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Richard Engel Reports From Front Line in War on ISIS in Iraq

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NEAR THE MOSUL LAKE DAM, Iraq — The Kurdish commander raised his radio to his ear.

He could hear the ISIS fighters stationed some distance away. Monitoring their frequency, he knew what was coming.

“We’re going to get attacked,” he announced.

Minutes later, a mortar landed with a thud on a nearby hilltop, a few hundred yards away from the small outpost here.

From a high spot, Kurdish fighters stood and gazed at the smoke rising across the valley. The mortar had flown overhead, overshooting the outpost.

Within minutes another mortar follows, then another. In all five mortars land nearby but the Kurdish fighters don’t bother to take cover. The commander says the mortars come every few hours.

This is the front line of the battle against ISIS.

Two weeks after Kurdish forces in northern Iraq launched wintertime offensive against ISIS, the fighters of the Peshmerga, the military force of the Kurdish Regional Government, are holding their ground — dug in along a handful of outposts near a key junction of a major highway.

"We are fighting against everyone's enemy"

The Kurds used explosives to take out a chunk of this road, which was once the main ISIS supply route here.

Now, sitting atop the high ground, the Kurds hope to stop the flow of ISIS fighters and supplies from Syria into Iraq.

But these outposts are located perilously deep inside ISIS-controlled areas, just west of the city of Mosul, which ISIS regards as its capital in Iraq.

Every few minutes, the Kurds fire a heavy gun down the valley, into an abandoned village where ISIS fighters are based.

The gun, sitting on a turret beneath a wood canopy, is only one of two such guns here.

There isn’t much to this outpost, despite its strategic value. Sandbags are piled along the perimeter, high enough to shield the soldiers behind it from sight.

Elsewhere, the perimeter is lined by a dirt berm. Construction is ongoing — a crane lifts concrete pillbox houses into place, which will offer the fighters better cover. The Kurds say they lost three fighters here last week, when ISIS sent a wave of fighters at the outpost.

But what the Kurdish fighters lack in equipment, they make up for in fighting spirit. After ISIS swept violently into Iraq in June, the Kurds regrouped and have managed to take back much of the ground they lost. The men here say they are fighting for their homeland and for their families.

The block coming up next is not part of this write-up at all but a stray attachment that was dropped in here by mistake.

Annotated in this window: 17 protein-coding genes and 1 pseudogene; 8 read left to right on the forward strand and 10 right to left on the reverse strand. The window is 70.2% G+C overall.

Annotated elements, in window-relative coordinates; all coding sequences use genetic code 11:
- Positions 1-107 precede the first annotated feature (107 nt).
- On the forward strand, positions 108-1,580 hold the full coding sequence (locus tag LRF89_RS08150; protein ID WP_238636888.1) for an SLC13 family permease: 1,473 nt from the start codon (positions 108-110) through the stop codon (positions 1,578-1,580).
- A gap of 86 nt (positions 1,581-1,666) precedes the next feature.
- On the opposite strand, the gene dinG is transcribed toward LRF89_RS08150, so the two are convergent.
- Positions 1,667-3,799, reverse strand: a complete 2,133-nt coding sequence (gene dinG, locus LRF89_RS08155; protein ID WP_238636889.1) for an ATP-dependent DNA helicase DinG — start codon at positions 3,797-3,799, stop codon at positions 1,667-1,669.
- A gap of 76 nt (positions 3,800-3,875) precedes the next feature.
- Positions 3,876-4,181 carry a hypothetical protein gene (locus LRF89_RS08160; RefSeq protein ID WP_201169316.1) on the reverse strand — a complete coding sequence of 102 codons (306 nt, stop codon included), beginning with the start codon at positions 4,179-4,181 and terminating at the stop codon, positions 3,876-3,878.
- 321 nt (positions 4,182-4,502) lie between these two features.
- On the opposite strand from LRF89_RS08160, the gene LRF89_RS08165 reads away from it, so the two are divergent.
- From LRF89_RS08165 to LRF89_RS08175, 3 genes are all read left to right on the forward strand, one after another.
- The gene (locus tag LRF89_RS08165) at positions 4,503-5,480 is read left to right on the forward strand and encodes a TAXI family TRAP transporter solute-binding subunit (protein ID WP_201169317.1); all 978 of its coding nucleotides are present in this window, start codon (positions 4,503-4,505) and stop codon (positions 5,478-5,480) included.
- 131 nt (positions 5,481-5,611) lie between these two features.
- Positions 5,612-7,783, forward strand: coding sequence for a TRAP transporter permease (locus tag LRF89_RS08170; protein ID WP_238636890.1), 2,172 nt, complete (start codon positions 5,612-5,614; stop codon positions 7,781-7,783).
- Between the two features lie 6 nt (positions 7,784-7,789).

“We will stand here and fight for as long as we have to,” Capt. Massud Aziz Osman said. “We are fighting against everyone’s enemy.”

Like many here, Osman, a father of four, says that the Kurds have been left to fight alone, abandoned by the Iraqi army and offered only limited support by the U.S. and its allies.

“ISIS is the common enemy,” he says, “and anyone who isn’t here fighting them is without a god or a faith.”

But Kurdish officials say determination alone may not be enough to see this battle through. They have recently become more vocal — calling for increased aid from the international coalition.

They are careful to acknowledge the crucial role that U.S. and coalition airstrikes have played in their recent battlefield successes, but say that without more advanced weapons and a regular supply of ammunition they will not be able to hold their ground, much less push ISIS back further.

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Jun.30.201401:25

Back at the outpost, Kurdish fighters scan the horizon looking for approaching car bombs. On the junction itself, a shell of a truck, armored with sheets of steel and loaded with sacks of fertilizer, still blocks the road. It’s one of the 20 or so car bombs ISIS has launched at this outpost so far.

The body of its driver, the would-be suicide bomber, lies in a ditch nearby. The Kurds say they stopped the car with an RPG round before it could reach their position.

The handful of fighters here are confident they can defend their ground against the next car bomb or the next wave of ISIS fighters.

But, they say, whether the Kurds can win the wider war against ISIS in northern Iraq may depend on their leaders’ ability to convince Washington to send them more — and bigger — weapons.

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